Revisiting the late President Ahmadou Ahidjo’s greatest contribution to Manyu 0

A man who had perhaps the most significant influence on Western political thought and education is the Greek philosopher Plato. As a student of Socrates and later the teacher of Aristotle, he cherished education and believed in its power to change people and create a stable state. Plato believed that all citizens in a society needed to be educated for it to be stable and prosperous. Inspired by the wisdom of Plato, Ahmadou Ahidjo who became Cameroon’s first head of state embarked on that great journey to educate all in his new country.

This heroic and commendable vision of President Ahmadou Ahidjo led to a national policy of sending the brightest minds the country produced to study at the finest universities in the West. Most of these students left Cameroon after A’ Levels in the ’60s, ’80s and 90s with full tuition and accommodation expenses paid for by the government of Cameroon. They studied at University College London, University of Cambridge, Columbia University, Imperial College London, and University of Oxford, Yale, Harvard and many other great institutions of higher learning in the West.

One of the communities that greatly benefited from Ahmadou Ahidjo’s policy of education for a prosperous state was the Manyu. Manyus are renowned for having an inborn aptitude for education and have consistently produced smart and fertile minds. They contributed vast numbers to the scholarship community travelling to the US and UK. A recent survey by this media outlet found that Manyu had more young men and women on the scholarship train than any other constituency in Ahmadou Ahidjo’s United Republic of Cameroon. Manyus will live to enjoy for a very long time due to the vision of one person-the late President Ahmadou Ahidjo.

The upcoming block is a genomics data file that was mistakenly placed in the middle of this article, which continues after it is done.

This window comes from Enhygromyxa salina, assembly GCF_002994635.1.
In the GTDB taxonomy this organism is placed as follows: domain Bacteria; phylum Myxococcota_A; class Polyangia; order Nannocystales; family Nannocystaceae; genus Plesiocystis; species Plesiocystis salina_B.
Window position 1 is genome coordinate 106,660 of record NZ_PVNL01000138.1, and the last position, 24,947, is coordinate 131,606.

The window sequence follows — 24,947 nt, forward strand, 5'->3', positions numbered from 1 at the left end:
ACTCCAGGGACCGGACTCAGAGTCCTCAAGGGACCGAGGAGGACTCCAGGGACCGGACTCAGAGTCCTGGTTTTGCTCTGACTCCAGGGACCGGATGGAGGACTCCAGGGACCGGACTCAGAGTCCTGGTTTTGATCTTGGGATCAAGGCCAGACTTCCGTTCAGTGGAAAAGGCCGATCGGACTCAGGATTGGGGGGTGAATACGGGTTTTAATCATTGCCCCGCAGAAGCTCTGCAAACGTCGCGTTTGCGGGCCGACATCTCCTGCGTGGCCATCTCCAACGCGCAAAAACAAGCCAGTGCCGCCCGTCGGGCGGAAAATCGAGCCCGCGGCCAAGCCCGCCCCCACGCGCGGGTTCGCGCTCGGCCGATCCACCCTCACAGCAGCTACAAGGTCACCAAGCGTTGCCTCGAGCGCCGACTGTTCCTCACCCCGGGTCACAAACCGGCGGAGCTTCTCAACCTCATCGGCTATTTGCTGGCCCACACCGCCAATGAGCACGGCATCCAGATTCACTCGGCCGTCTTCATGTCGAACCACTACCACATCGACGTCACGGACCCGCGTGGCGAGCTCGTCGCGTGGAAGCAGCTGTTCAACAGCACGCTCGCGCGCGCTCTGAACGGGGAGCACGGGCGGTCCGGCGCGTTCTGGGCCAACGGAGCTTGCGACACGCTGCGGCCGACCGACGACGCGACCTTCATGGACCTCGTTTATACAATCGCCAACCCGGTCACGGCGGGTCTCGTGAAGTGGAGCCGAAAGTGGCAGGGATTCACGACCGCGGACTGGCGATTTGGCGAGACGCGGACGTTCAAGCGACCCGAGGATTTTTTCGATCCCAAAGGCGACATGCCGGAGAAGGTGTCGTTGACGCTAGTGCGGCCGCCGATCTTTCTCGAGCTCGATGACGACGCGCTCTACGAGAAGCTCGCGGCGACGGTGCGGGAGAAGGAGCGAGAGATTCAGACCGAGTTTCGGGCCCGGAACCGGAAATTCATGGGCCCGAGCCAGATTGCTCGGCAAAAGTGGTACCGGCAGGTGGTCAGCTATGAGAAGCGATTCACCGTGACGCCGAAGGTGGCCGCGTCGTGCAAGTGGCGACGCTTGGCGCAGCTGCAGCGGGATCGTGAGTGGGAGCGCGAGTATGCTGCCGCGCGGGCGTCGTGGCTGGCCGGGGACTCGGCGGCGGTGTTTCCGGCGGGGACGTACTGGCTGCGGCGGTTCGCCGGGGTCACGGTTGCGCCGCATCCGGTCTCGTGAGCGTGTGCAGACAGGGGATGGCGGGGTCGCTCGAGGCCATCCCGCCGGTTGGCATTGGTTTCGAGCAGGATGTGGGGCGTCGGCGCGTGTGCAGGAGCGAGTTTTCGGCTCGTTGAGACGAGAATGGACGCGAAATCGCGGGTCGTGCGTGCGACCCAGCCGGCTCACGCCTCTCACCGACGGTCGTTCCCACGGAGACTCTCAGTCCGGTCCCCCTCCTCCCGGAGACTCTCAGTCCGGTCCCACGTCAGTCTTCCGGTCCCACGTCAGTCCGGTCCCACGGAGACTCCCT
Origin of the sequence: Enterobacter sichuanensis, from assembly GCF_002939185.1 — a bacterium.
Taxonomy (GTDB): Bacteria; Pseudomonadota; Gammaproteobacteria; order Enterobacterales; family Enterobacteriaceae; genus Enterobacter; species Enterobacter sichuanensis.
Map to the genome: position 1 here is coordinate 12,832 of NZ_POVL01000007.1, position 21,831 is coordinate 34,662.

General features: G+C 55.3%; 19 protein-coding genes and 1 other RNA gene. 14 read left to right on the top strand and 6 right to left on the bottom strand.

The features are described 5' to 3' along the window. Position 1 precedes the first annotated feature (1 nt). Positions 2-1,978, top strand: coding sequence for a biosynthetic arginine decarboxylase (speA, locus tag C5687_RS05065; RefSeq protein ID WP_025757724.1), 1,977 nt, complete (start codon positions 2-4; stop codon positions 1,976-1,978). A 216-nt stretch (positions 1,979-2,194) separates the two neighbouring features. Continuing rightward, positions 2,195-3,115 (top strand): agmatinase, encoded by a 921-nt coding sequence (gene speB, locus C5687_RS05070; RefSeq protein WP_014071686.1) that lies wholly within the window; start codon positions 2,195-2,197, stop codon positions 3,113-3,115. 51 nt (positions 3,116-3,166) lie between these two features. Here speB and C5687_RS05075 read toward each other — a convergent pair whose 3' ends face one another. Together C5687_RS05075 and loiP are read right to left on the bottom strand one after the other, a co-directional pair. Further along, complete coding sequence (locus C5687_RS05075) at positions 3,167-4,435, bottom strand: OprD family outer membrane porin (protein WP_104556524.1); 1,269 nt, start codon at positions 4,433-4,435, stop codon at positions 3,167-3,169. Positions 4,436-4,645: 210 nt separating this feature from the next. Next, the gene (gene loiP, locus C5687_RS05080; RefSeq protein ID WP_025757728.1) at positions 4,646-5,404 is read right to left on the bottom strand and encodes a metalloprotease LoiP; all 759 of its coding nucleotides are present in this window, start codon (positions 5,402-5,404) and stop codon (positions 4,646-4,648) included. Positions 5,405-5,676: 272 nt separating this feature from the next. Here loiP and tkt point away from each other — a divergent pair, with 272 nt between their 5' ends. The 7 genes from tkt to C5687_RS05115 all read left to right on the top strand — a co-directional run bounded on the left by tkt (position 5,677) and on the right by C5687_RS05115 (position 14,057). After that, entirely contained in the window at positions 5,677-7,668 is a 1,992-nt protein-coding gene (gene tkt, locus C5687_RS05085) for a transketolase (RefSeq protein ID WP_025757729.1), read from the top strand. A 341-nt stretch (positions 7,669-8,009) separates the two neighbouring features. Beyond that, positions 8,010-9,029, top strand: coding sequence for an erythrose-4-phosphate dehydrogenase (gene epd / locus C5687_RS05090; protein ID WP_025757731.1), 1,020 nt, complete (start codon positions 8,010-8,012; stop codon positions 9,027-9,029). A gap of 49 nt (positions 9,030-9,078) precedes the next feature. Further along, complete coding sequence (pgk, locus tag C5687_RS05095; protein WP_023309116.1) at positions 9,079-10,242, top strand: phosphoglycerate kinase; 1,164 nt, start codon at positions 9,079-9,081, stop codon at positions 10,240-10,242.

Today in the United Kingdom of Great Britain, Manyu celebrates Dr Ben Tanyi, who studied Mathematics and Statistics and has distinguished himself in the global mining and petroleum industry.

Manyus bow and tremble when the name Dr Henry Tabe is mentioned! A man who navigated from a BSc in Mathematics and Statistical Science into a PhD in Pure Mathematics, which he completed in 18 months at the University College of London. Dr Henry Tabe is a prominent finance expert who can hold his own against anyone in the City of London.

Another recipient of Ahidjo’s scholarship was Ayuk Akoh-Arrey, a Senior Policy Actuarial in London who knows almost all that is about insurance products.

Dr Peter Ashu made the most of his opportunity and obtained a PhD in Physics from the renowned University of Cardiff before establishing himself in the global Information Technology sector.

Sisiku Ayuk Tabe, President of the Federal Republic of Ambazonia and formerly of the American University of Nigeria, was another beneficiary who moonlighted himself as a global Information Technology Expert. The Manyu list is long, great and remarkable.

President Ahidjo like many other African leaders was a man with many faults! He was a tricky and canny political operator who tolerated no political opposition to his views and ambition. He single-handedly brought so much benefit to the Cameroonian nation ranging from great infrastructure projects to economic growth and prosperity, building of a welfare state and instilling in the consciousness of Cameroonians that education remains the key to a prosperous society. 

As we approach the centenary of his birth, (born August 1924, Garoua, Cameroon—died Nov. 30, 1989, Cameroon Concord News Group is imploring its readers to celebrate a man who had a vision for a united people and a united nation. This publication is calling on Manyus around the world to raise a glass to this visionary that used the levers of power to set the foundation for the academic take off of Manyu as a constituency and the economic profits that Manyu is enjoying today.

Plato and Ahidjo believed education was the key to eradicating evil and achieving stability in a community and State. They were both correct, for the Manyu community at home and in the diaspora is a better place today because Ahidjo lived.

By Isong Asu

The views expressed in this article are author’s own and do not necessarily reflect those of Cameroon Concord News Group